Some commentators like to paint ethical or responsible investors as a slightly deluded, financially naïve bunch of simple folk, more fond of ‘doing good’ and hugging trees, rather than operating in the red-blooded arena of serious investors. More astute investors, they argue, ignore such silly ethical considerations and pursue profit above anything else.
It’s sad that the same criticism of naïve ‘do-gooders’ was levelled at those who argued for the abolition of slavery, extending the franchise to poor men and then women, to withdraw from the colonies and, more recently, that smoking might be just be a little bit bad for you.
Those who oppose reform and progress have successively held the view that investors should be free to maximise profit from owning slaves, employing the disenfranchised and disserving poor, oppressing women, exploiting colonies and getting doctors to promote smoking.
Vested interests and their friends in the media despise change. It upsets the balance sheet to have voices questioning existing models. Let us not forget that every freedom we enjoy today was fought for, tooth and nail, and dragged kicking and screaming from the cold dead hands of those who benefited from the status quo.
Profit shall be the whole of the law
Commentators of the type described above, let’s call them profiteers, take any criticism of their worldview very personally and often resort to personal attacks if challenged. They cannot understand why anyone could or would see the world differently. Investment is all about profit and nothing else. Nothing. To do less than profit maximisation is wrong-headed and moronic. To consider investment’s effect on societies, families, individuals and the environment is foolish.
Film buffs may be reminded of the unpleasant character in Aliens, Carter Burke, who would shaft anyone “for a goddam percentage”. Or Michael Douglas’ amoral character, Gordon “greed, for lack of a better word, is good” Gekko. Sadly, profiteers see these characters as role models, rather than the horrific archetypes they are meant to be.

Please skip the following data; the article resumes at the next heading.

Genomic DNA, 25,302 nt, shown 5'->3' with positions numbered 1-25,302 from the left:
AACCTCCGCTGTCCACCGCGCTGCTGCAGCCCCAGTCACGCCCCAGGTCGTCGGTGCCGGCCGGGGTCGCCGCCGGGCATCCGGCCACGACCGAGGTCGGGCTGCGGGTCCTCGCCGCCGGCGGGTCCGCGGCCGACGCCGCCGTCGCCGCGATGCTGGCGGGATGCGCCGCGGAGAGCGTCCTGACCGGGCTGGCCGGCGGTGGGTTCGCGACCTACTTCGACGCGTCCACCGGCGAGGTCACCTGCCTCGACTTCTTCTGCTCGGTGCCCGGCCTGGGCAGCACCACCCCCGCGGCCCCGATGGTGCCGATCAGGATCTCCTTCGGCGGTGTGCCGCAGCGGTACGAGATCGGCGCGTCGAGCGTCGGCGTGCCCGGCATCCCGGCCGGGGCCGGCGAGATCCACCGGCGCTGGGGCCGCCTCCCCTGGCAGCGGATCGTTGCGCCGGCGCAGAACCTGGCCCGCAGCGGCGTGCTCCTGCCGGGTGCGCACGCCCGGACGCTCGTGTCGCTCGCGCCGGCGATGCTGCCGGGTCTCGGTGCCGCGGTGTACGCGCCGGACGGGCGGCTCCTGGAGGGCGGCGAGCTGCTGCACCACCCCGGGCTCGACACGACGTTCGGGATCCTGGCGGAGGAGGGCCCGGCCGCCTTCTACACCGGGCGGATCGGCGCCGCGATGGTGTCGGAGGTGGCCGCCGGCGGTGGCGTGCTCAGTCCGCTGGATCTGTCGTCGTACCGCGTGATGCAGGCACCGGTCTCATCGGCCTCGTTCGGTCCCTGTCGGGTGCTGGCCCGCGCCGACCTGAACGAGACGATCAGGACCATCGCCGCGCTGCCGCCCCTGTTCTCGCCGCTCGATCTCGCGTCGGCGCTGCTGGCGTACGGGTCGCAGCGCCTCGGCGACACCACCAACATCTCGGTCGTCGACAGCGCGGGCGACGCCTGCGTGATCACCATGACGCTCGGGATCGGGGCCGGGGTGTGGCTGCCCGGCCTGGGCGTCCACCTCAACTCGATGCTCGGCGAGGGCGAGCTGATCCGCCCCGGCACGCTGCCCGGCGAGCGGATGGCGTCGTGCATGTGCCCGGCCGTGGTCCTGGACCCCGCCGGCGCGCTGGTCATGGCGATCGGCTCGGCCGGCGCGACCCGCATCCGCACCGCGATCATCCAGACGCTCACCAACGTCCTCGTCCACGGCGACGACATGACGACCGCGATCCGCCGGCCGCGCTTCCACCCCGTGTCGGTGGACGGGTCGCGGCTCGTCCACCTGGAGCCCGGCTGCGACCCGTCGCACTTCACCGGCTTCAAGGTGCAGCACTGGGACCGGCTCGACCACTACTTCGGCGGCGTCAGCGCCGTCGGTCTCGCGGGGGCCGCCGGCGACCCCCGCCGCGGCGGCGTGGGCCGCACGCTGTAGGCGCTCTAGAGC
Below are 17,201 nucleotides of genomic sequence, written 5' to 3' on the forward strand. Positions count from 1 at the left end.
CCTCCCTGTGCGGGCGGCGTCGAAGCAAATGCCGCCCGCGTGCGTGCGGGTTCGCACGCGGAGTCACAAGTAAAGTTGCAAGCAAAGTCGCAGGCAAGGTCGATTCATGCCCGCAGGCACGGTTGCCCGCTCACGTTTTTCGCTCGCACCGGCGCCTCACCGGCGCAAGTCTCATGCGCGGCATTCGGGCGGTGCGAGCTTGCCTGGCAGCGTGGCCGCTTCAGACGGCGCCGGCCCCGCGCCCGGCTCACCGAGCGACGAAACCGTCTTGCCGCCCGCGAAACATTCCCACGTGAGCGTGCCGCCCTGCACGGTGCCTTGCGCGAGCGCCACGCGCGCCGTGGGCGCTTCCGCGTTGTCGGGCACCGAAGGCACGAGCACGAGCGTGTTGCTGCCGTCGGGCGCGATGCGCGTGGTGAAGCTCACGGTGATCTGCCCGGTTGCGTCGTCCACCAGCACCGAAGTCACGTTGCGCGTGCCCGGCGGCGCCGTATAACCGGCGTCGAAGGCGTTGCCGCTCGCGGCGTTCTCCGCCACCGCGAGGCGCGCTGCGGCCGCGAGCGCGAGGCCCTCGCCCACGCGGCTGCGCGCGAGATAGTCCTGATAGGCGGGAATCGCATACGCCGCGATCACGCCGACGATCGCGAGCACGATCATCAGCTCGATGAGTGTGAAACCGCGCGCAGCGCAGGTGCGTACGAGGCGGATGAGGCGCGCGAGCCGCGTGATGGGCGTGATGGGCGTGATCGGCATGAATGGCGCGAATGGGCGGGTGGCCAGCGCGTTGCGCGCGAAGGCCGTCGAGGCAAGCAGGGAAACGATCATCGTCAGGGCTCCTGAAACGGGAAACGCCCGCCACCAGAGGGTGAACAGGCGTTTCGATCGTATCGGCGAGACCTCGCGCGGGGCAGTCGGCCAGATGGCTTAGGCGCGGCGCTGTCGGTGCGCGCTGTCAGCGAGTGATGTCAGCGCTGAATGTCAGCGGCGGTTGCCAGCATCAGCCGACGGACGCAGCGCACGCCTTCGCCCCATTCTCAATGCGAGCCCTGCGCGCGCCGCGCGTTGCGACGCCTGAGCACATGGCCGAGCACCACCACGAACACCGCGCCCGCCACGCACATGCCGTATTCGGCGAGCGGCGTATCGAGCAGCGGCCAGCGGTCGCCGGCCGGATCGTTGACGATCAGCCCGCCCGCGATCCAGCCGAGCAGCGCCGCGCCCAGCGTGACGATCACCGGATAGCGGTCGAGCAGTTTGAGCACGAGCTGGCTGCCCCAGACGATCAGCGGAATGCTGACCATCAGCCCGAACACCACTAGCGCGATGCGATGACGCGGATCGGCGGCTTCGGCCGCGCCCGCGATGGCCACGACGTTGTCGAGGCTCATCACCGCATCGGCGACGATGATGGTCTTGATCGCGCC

If that profit-only investment philosophy holds true, then there is nothing wrong with someone selling themselves into slavery. Or selling their organs or bodies for profit. Clearly, those who subscribe to the ‘profit before anything else’ worldview draw a line somewhere between what is legitimate and what is not illegitimate investment activity. They would surely, hopefully, balk at the suggestions above.
Ethical and responsible investors simply draw the line somewhere else. Often they draw a line to reflect their moral view towards the environment, society and prosperity. To do otherwise would be hypocritical and inconsistent.
Profit matters, but people and planet matter, too
Where you draw that line is clearly up to you. You can choose to minimise the harm you do by ruling out certain companies and sectors (negative screening), or maximise the good you do by ruling in certain companies and sectors (positive screening).
You can be more purist in your approach (dark green) or less so (light green). You can deliberately hold stakes in unethical companies so you can attend annual general meetings and hold them to account as an activist shareholder.